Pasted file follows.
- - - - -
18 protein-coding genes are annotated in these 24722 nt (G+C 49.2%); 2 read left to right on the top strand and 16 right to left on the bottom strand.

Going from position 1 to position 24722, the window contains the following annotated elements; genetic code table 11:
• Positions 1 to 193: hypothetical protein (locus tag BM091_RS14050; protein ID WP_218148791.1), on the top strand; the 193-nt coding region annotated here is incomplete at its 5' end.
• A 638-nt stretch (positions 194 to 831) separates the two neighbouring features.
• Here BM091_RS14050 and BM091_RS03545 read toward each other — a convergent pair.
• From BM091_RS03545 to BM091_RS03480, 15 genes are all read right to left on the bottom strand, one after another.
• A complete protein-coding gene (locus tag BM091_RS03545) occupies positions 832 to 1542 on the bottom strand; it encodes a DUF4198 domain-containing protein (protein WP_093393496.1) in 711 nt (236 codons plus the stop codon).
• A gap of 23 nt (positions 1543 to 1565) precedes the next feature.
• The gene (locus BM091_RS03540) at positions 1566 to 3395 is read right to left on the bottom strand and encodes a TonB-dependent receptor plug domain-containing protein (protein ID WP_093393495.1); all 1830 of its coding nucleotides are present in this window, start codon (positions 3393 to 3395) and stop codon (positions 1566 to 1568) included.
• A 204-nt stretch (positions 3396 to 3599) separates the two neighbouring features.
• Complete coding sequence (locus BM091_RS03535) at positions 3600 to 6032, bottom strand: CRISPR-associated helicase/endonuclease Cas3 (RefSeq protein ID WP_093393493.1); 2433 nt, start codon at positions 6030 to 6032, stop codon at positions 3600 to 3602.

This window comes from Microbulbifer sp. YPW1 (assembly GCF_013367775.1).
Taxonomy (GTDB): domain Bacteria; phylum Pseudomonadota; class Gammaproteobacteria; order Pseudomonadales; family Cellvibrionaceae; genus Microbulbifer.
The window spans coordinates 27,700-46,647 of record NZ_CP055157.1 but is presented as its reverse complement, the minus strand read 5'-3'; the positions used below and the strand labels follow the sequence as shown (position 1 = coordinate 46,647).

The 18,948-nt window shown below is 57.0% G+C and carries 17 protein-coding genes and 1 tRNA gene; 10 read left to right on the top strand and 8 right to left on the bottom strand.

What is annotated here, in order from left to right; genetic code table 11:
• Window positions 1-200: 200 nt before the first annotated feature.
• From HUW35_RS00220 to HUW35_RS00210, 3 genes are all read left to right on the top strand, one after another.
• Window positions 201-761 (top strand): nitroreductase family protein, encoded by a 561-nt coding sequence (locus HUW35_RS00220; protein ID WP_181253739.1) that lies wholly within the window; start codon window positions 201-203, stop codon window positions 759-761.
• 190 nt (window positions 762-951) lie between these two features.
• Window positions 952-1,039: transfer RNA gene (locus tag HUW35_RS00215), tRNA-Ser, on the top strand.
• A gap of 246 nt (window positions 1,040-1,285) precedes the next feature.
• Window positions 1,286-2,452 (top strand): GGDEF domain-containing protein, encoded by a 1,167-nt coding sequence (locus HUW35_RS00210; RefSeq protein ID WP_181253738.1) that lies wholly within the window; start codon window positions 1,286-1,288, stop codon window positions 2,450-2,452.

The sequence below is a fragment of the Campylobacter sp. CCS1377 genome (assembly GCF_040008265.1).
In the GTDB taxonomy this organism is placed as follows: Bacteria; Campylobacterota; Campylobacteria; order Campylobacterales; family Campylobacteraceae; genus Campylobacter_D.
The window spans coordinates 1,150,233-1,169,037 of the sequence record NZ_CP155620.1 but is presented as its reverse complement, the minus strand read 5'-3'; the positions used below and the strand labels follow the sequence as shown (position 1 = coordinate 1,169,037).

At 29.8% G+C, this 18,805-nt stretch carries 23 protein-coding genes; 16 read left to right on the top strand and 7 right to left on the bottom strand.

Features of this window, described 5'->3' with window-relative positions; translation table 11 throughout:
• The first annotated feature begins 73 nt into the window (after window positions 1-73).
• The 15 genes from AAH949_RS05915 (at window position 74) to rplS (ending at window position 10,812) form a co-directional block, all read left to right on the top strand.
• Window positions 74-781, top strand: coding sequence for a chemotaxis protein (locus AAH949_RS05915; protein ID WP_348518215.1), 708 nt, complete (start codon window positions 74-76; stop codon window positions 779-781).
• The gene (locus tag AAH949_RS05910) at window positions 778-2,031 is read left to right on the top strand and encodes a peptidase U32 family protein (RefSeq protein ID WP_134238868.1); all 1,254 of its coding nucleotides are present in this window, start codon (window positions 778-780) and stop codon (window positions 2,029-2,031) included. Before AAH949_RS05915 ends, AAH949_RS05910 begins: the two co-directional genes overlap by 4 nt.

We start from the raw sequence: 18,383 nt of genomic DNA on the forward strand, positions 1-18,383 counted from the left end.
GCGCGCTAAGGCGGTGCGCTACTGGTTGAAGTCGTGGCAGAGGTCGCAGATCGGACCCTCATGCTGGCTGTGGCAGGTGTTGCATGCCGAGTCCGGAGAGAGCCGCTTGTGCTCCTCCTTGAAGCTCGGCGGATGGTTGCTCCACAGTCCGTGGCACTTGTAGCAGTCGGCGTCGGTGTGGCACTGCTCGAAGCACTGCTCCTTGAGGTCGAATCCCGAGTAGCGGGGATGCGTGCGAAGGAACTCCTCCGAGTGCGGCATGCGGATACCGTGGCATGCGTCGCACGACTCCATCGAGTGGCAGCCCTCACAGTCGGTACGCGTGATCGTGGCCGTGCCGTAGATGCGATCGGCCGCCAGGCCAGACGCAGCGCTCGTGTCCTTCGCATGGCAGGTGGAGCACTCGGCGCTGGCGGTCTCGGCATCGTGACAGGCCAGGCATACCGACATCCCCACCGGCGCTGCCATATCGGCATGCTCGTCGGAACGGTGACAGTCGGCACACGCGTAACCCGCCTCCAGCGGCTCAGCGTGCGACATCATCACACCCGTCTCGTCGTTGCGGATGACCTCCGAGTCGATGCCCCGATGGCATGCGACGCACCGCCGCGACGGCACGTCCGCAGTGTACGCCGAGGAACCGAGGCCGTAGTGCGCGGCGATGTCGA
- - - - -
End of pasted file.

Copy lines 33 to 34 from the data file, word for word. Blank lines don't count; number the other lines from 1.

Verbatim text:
We start from the raw sequence: 18,383 nt of genomic DNA on the forward strand, positions 1-18,383 counted from the left end.
GCGCGCTAAGGCGGTGCGCTACTGGTTGAAGTCGTGGCAGAGGTCGCAGATCGGACCCTCATGCTGGCTGTGGCAGGTGTTGCATGCCGAGTCCGGAGAGAGCCGCTTGTGCTCCTCCTTGAAGCTCGGCGGATGGTTGCTCCACAGTCCGTGGCACTTGTAGCAGTCGGCGTCGGTGTGGCACTGCTCGAAGCACTGCTCCTTGAGGTCGAATCCCGAGTAGCGGGGATGCGTGCGAAGGAACTCCTCCGAGTGCGGCATGCGGATACCGTGGCATGCGTCGCACGACTCCATCGAGTGGCAGCCCTCACAGTCGGTACGCGTGATCGTGGCCGTGCCGTAGATGCGATCGGCCGCCAGGCCAGACGCAGCGCTCGTGTCCTTCGCATGGCAGGTGGAGCACTCGGCGCTGGCGGTCTCGGCATCGTGACAGGCCAGGCATACCGACATCCCCACCGGCGCTGCCATATCGGCATGCTCGTCGGAACGGTGACAGTCGGCACACGCGTAACCCGCCTCCAGCGGCTCAGCGTGCGACATCATCACACCCGTCTCGTCGTTGCGGATGACCTCCGAGTCGATGCCCCGATGGCATGCGACGCACCGCCGCGACGGCACGTCCGCAGTGTACGCCGAGGAACCGAGGCCGTAGTGCGCGGCGATGTCGA